The Supreme Court has repeatedly acknowledged these competing concerns, beginning in 1969 with its decision in the seminal case of Tinker v. Des Moines Independent School District. (12) There, the Court upheld the right of students to engage in a silent, passive protest, as long as it did not cause a material or substantial disruption to school activities. (13) The Court explained that "[n]either students [n]or teachers shed their constitutional rights to freedom of speech or expression at the schoolhouse gate." (14)

    Since Tinker, the Court has recognized several categorical exceptions to the protection of student speech. Under these exceptions, school administrators may restrict student speech that occurs on campus when it materially and substantially interferes with school order and discipline; (15) is lewd, indecent, or offensive; (16) is sponsored by the school itself; (17) or could be reasonably interpreted as promoting the use of illegal drugs. (18) The most recent Supreme Court opinion in this line of cases, Morse v. Frederick, explicitly acknowledged the Court's categorical approach and lends support to the recognition of additional exceptions. (19)

    This article will explain the need for one such exception, that of threatening speech even if it falls short of the requirements for prosecution as a true threat. (20) Part II will explain the Supreme Court's jurisprudence in the area of student speech. (21) Part III will explain why threatening expression has no place in the school environment even where the expression could not be criminally sanctioned, and is particularly problematic in light of recent school shootings and the growing problem of cyber-bullying. (22) Part IV will explain why schools must be permitted to discipline students who direct off-campus threatening expression toward the school or who could reasonably foresee that the expression would come to the attention of school authorities, why existing law is insufficient to offer clear guidance to students or school administrators, and why Morse permits the categorical exclusion of this type of speech from First Amendment protection. (23)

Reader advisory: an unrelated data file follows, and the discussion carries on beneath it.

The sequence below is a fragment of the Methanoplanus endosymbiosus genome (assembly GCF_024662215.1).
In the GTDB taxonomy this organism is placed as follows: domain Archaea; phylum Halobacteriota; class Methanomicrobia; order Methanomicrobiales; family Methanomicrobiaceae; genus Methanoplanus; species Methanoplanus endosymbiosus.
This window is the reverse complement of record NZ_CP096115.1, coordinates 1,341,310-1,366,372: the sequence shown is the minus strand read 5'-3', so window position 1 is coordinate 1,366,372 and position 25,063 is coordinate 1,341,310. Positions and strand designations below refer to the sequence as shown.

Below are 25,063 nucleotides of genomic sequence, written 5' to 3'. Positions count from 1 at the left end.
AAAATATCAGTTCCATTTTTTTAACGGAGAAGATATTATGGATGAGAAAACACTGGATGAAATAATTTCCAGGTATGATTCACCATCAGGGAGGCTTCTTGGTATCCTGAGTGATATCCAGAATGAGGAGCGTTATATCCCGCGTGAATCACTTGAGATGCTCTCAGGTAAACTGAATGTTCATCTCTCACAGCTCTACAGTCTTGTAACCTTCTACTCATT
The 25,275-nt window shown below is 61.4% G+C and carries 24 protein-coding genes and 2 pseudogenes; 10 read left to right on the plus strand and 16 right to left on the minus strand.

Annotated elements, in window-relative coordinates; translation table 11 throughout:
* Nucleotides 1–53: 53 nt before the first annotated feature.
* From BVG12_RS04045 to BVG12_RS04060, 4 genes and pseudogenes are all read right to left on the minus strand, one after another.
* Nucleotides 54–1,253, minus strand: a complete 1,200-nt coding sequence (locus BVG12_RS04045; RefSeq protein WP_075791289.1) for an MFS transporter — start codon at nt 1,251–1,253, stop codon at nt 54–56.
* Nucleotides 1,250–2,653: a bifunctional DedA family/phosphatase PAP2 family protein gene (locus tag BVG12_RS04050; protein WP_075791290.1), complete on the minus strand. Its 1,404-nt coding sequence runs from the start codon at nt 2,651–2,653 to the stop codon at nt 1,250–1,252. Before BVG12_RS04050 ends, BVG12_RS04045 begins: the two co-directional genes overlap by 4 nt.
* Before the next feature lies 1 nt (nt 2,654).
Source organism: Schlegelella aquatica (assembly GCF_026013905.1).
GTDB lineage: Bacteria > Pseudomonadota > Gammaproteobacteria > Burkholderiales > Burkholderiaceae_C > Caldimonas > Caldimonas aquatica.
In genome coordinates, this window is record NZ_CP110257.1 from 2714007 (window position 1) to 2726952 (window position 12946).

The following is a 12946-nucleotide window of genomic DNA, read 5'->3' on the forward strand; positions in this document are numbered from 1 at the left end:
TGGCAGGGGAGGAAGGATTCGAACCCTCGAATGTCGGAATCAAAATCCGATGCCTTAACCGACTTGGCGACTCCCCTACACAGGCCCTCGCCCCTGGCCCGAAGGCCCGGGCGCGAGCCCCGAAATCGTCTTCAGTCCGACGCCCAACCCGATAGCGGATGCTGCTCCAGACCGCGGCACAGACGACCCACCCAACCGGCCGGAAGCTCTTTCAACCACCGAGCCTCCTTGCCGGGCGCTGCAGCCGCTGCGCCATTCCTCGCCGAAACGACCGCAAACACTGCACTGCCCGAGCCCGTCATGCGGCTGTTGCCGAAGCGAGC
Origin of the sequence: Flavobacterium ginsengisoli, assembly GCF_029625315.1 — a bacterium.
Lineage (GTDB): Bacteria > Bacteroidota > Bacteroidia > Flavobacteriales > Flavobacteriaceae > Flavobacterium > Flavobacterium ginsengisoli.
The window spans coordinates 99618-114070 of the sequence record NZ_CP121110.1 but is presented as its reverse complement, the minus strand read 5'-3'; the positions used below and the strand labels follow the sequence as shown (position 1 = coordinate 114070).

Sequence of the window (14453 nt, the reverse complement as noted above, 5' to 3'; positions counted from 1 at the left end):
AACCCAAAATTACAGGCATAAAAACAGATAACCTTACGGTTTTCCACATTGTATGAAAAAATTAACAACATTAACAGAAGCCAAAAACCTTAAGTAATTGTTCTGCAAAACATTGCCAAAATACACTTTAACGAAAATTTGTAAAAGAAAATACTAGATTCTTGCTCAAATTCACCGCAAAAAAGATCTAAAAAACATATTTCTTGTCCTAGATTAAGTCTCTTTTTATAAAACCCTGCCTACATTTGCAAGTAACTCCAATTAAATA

In Tinker, a group of students planned to protest the Vietnam War by wearing black armbands to school. (24) Upon learning of the plan, school administrators adopted a policy of asking participating students to remove their armbands and suspending any student who refused to comply. (25) Students were aware of the policy, yet several students subsequently wore the armbands to school. (26) Accordingly, when asked to remove the armbands, these students refused and were suspended. (27) The Tinker Court determined that the suspensions had violated the students' right to engage in a "silent, passive expression of opinion, unaccompanied by any disorder or disturbance on the part of [the students]." (28)